My watch list
my.bionity.com  
Login  

Analysis of subgroup C of fungal chitinases containing chitin-binding and LysM modules in the mycoparasite Trichoderma atroviride

Fungi have a plethora of chitinases, which can be phylogenetically divided into three subgroups (A, B and C). Subgroup C (sgC) chitinases are especially interesting due to their multiple carbohydrate-binding modules, but they have not been investigated in detail yet. In this study, we analyzed sgC chitinases in the mycoparasites Trichoderma atroviride and Trichoderma virens. The expression of sgC chitinase genes in T. atroviride was induced during mycoparasitism of the fungal prey Botrytis cinerea, but not Rhizoctonia solani and correspondingly only by fungal cell walls of the former. Interestingly, only few sgC chitinase genes were inducible by chitin, suggesting that non-chitinous cell wall components can act as inducers. In contrast, the transcriptional profile of the most abundantly expressed sgC chitinase gene tac6 indicated a role of the protein in hyphal network formation. This shows that sgC chitinases have diverse functions and are not only involved in the mycoparasitic attack. However, sequence analysis and 3D modelling revealed that TAC6 and also its ortholog in T. virens have potentially detrimental deletions in the substrate-binding site and are thus probably not catalytically active enzymes. Genomic analysis showed that the genes neighboring sgC chitinases often encode proteins that are solely composed of multiple LysM modules, which were induced by similar stimuli as their neighboring sgC chitinase genes. This study provides first insights into fungal sgC chitinases and their associated LysM proteins.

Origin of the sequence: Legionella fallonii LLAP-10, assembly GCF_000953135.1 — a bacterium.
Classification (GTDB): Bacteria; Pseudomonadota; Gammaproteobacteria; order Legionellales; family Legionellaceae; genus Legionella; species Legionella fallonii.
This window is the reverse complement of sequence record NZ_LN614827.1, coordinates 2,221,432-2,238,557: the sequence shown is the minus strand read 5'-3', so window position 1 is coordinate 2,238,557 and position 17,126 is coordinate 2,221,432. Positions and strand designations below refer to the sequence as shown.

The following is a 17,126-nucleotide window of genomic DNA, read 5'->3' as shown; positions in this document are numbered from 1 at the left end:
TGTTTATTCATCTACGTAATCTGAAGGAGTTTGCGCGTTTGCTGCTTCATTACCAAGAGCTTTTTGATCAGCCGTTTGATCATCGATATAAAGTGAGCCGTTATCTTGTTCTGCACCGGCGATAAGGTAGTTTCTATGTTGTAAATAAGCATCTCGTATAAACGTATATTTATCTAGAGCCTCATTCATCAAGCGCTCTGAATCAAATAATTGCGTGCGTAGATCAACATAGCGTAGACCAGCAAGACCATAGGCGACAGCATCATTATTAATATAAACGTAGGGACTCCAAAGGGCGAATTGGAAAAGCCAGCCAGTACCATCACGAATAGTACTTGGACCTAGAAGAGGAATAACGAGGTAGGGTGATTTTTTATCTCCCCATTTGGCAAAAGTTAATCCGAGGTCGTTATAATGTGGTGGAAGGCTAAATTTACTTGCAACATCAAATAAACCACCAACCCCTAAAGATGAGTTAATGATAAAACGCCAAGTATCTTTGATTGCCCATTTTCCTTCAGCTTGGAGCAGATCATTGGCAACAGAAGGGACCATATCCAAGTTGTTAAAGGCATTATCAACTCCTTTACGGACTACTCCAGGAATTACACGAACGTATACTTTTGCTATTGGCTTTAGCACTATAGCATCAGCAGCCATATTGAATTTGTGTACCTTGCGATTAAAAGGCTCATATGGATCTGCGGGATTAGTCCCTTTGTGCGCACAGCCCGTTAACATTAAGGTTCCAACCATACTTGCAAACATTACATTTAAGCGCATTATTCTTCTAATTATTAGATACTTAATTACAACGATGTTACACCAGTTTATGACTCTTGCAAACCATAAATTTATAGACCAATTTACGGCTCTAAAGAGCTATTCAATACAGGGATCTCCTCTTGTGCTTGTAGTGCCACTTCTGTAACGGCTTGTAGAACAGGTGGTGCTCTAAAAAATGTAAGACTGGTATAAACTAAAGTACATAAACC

Authors:   Gruber, Sabine; Vaaje-Kolstad, Gustav; Matarese, Fabiola; López-Mondéjar, Rubén; Kubicek, Christian P.; Seidl-Seiboth, Verena
Journal:   Glycobiology
Volume:   21
edition:   1
Year:   2011
Pages:   122
DOI:   10.1093/glycob/cwq142
Publication date:   01-Jan-2011
Facts, background information, dossiers
  • Binding Site
More about Oxford University Press
Your browser is not current. Microsoft Internet Explorer 6.0 does not support some functions on Chemie.DE